Passionate About Fort Worth
and the Moms Who Live Here

THAT Kid? He Needs You.

That kid. 

You know the one. He’s the kid who curses at the teacher, throws things when he’s mad, and screams at his classmates when he doesn’t get his way. She’s the student who struggles to regulate her emotions, steals the ball from her classmates on the playground, and has no one show up to her birthday party. He’s the one that teachers struggle with, parents talk about, and kids call “the bad one.”

But there’s something missing in the conversation about that kid: She is just a kid. She is a kid who is learning how to navigate this crazy world. She is an athlete, an artist, and a dancer. That kid is a boy whose mom and dad love him with every fiber of their being and are desperate for him to find his way. He is a kid who wants to be accepted and liked more than anything else in this world. He’s pretty incredible, actually, when you take the time to get to know him.

angry sad screaming fragileThe thing is, that kid really isn’t much different from yours or mine. If there is one thing I have learned from being a mom it’s this: Where one child is weak, another is strong. Where one child is advanced, another child struggles. We tend to think of this in regards to academics and athleticism, but it very much applies to behaviors and emotional regulation as well. 

Our kids look up to us. When things get tough, they immediately turn to their parents seeking guidance, wisdom, and direction on how to react. When it comes to dealing with that kid, we must remember that little eyes are watching us and relying on us to show them the way. Just like we teach our kids how to open the door for someone in a wheelchair and how to befriend the lonely new kid at school, we have to teach our kids how to deal with people who may be challenging to be around. 

So, let’s have some real talk. Your son is in class with that kid. You have heard the stories, and maybe even witnessed one of her meltdowns. Every fiber of your being wants to request a class change and encourage your son to stay away from her on the playground to simply make life easier. But is this really the best way to move forward?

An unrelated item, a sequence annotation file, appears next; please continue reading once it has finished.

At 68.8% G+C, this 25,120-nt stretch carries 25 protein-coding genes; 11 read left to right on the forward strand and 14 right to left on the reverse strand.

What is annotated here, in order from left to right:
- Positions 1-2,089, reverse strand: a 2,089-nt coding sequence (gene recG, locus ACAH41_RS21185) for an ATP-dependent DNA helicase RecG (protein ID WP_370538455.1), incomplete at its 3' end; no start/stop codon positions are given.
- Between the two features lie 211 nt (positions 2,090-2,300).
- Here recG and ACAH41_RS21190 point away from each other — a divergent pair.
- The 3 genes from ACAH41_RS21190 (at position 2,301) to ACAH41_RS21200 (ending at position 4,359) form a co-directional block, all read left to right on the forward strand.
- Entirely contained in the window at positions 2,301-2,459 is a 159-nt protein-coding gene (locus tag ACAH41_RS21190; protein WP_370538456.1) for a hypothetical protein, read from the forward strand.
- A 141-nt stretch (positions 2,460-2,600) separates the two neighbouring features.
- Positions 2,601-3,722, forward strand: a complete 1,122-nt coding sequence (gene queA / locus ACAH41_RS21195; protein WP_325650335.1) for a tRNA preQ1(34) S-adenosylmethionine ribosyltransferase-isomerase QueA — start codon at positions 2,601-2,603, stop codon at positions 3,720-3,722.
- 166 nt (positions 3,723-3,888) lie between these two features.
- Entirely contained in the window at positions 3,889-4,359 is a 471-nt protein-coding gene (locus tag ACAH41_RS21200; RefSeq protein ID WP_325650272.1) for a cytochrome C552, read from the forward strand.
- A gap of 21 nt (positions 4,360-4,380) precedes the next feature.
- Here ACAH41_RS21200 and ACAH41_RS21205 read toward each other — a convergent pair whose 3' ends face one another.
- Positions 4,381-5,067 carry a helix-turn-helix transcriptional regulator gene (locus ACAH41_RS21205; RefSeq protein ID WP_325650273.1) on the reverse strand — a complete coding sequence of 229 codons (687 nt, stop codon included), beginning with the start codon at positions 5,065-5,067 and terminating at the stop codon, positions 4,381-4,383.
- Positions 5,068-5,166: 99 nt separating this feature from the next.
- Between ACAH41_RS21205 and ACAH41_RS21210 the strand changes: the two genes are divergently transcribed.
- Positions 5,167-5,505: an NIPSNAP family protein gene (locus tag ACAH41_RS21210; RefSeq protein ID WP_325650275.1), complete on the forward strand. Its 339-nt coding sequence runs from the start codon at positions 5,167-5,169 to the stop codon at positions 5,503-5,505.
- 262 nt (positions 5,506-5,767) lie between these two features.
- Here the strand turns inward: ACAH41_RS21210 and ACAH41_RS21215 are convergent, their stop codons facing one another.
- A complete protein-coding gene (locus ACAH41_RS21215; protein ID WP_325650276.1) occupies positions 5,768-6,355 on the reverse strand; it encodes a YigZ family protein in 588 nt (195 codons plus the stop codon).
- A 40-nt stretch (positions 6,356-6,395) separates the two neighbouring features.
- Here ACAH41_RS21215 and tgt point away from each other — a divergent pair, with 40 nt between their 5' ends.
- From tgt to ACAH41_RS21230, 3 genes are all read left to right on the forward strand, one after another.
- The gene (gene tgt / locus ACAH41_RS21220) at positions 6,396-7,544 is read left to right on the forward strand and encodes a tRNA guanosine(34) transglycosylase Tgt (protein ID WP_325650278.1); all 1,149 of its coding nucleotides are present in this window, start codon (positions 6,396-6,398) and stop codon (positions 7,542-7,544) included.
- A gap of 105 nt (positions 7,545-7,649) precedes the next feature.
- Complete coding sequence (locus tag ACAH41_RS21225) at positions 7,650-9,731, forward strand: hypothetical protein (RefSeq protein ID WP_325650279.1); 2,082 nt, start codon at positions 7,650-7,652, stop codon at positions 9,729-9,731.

We have a duty to protect our children, but we are also responsible for doing what we can to help them grow into awesome humans, and this situation is an amazing opportunity to teach your own child some valuable life lessons.  

There Are No Bad Kids, Just Bad Choices

Prior to having kids, I spent a little more than six years in the public school system working as a behavioral interventionist. My entire classroom was filled with that kid in every age, size, and race. While all of their stories were very different, one thing remained the same: They had all been labeled or called “bad kids.”  

From an early age, we begin to create our identity. Much of this identity comes from what the outside world says about us. However, the interesting thing about these identities is that it is often just a matter of perspective. The child who is a climber could be told he is mischievous or that he is a natural athlete. The child who loves to read could be told she is book nerd or that she has a thirst for knowledge. Those words we use to describe kids get embedded into their subconscious and quickly become a part of who they are.